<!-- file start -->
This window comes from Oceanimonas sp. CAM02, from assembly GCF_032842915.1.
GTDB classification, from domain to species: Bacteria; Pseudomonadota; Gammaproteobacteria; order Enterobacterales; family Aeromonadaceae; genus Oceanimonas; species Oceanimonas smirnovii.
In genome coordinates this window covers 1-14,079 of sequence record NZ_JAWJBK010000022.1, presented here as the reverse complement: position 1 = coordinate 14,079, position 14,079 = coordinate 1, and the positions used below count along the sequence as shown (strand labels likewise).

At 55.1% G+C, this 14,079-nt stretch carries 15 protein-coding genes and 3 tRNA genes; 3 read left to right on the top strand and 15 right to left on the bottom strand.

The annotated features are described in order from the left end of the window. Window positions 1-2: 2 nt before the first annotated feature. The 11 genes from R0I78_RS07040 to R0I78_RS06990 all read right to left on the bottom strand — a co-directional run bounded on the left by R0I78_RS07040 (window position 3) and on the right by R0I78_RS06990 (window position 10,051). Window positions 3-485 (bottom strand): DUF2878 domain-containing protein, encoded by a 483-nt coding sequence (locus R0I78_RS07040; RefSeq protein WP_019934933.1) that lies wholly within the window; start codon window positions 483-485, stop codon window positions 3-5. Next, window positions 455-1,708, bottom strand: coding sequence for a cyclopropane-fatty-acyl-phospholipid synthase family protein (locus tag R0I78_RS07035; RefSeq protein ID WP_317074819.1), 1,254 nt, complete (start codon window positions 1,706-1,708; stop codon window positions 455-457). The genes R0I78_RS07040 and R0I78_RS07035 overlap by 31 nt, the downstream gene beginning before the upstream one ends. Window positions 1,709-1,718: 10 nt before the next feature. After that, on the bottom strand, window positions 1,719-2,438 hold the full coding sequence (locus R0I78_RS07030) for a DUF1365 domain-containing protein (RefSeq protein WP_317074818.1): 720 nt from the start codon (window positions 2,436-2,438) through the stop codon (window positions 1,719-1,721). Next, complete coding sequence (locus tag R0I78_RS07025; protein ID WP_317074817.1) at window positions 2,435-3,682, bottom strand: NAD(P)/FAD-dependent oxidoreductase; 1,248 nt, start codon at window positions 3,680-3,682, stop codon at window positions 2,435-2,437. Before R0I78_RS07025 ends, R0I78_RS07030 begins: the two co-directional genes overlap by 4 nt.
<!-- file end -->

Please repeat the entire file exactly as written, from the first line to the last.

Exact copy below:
This window comes from Oceanimonas sp. CAM02, from assembly GCF_032842915.1.
GTDB classification, from domain to species: Bacteria; Pseudomonadota; Gammaproteobacteria; order Enterobacterales; family Aeromonadaceae; genus Oceanimonas; species Oceanimonas smirnovii.
In genome coordinates this window covers 1-14,079 of sequence record NZ_JAWJBK010000022.1, presented here as the reverse complement: position 1 = coordinate 14,079, position 14,079 = coordinate 1, and the positions used below count along the sequence as shown (strand labels likewise).

At 55.1% G+C, this 14,079-nt stretch carries 15 protein-coding genes and 3 tRNA genes; 3 read left to right on the top strand and 15 right to left on the bottom strand.

The annotated features are described in order from the left end of the window. Window positions 1-2: 2 nt before the first annotated feature. The 11 genes from R0I78_RS07040 to R0I78_RS06990 all read right to left on the bottom strand — a co-directional run bounded on the left by R0I78_RS07040 (window position 3) and on the right by R0I78_RS06990 (window position 10,051). Window positions 3-485 (bottom strand): DUF2878 domain-containing protein, encoded by a 483-nt coding sequence (locus R0I78_RS07040; RefSeq protein WP_019934933.1) that lies wholly within the window; start codon window positions 483-485, stop codon window positions 3-5. Next, window positions 455-1,708, bottom strand: coding sequence for a cyclopropane-fatty-acyl-phospholipid synthase family protein (locus tag R0I78_RS07035; RefSeq protein ID WP_317074819.1), 1,254 nt, complete (start codon window positions 1,706-1,708; stop codon window positions 455-457). The genes R0I78_RS07040 and R0I78_RS07035 overlap by 31 nt, the downstream gene beginning before the upstream one ends. Window positions 1,709-1,718: 10 nt before the next feature. After that, on the bottom strand, window positions 1,719-2,438 hold the full coding sequence (locus R0I78_RS07030) for a DUF1365 domain-containing protein (RefSeq protein WP_317074818.1): 720 nt from the start codon (window positions 2,436-2,438) through the stop codon (window positions 1,719-1,721). Next, complete coding sequence (locus tag R0I78_RS07025; protein ID WP_317074817.1) at window positions 2,435-3,682, bottom strand: NAD(P)/FAD-dependent oxidoreductase; 1,248 nt, start codon at window positions 3,680-3,682, stop codon at window positions 2,435-2,437. Before R0I78_RS07025 ends, R0I78_RS07030 begins: the two co-directional genes overlap by 4 nt.